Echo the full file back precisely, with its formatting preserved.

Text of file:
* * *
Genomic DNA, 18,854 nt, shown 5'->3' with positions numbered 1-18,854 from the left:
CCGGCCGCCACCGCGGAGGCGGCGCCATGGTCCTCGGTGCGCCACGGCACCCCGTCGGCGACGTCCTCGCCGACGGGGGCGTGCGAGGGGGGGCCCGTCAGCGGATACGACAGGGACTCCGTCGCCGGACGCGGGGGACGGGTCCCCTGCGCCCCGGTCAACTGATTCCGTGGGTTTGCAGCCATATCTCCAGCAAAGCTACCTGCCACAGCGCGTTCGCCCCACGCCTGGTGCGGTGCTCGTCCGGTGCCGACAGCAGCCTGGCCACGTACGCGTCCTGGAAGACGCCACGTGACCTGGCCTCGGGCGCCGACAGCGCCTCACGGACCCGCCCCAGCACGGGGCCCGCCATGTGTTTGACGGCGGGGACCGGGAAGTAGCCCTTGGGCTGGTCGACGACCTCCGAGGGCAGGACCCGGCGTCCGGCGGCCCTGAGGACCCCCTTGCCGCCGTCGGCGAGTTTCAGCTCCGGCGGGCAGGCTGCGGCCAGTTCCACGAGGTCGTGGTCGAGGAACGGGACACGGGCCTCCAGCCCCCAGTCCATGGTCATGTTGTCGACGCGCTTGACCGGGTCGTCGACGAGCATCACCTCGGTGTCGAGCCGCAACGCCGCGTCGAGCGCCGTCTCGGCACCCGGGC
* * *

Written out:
Genomic DNA, 18,854 nt, shown 5'->3' with positions numbered 1-18,854 from the left:
CCGGCCGCCACCGCGGAGGCGGCGCCATGGTCCTCGGTGCGCCACGGCACCCCGTCGGCGACGTCCTCGCCGACGGGGGCGTGCGAGGGGGGGCCCGTCAGCGGATACGACAGGGACTCCGTCGCCGGACGCGGGGGACGGGTCCCCTGCGCCCCGGTCAACTGATTCCGTGGGTTTGCAGCCATATCTCCAGCAAAGCTACCTGCCACAGCGCGTTCGCCCCACGCCTGGTGCGGTGCTCGTCCGGTGCCGACAGCAGCCTGGCCACGTACGCGTCCTGGAAGACGCCACGTGACCTGGCCTCGGGCGCCGACAGCGCCTCACGGACCCGCCCCAGCACGGGGCCCGCCATGTGTTTGACGGCGGGGACCGGGAAGTAGCCCTTGGGCTGGTCGACGACCTCCGAGGGCAGGACCCGGCGTCCGGCGGCCCTGAGGACCCCCTTGCCGCCGTCGGCGAGTTTCAGCTCCGGCGGGCAGGCTGCGGCCAGTTCCACGAGGTCGTGGTCGAGGAACGGGACACGGGCCTCCAGCCCCCAGTCCATGGTCATGTTGTCGACGCGCTTGACCGGGTCGTCGACGAGCATCACCTCGGTGTCGAGCCGCAACGCCGCGTCGAGCGCCGTCTCGGCACCCGGGC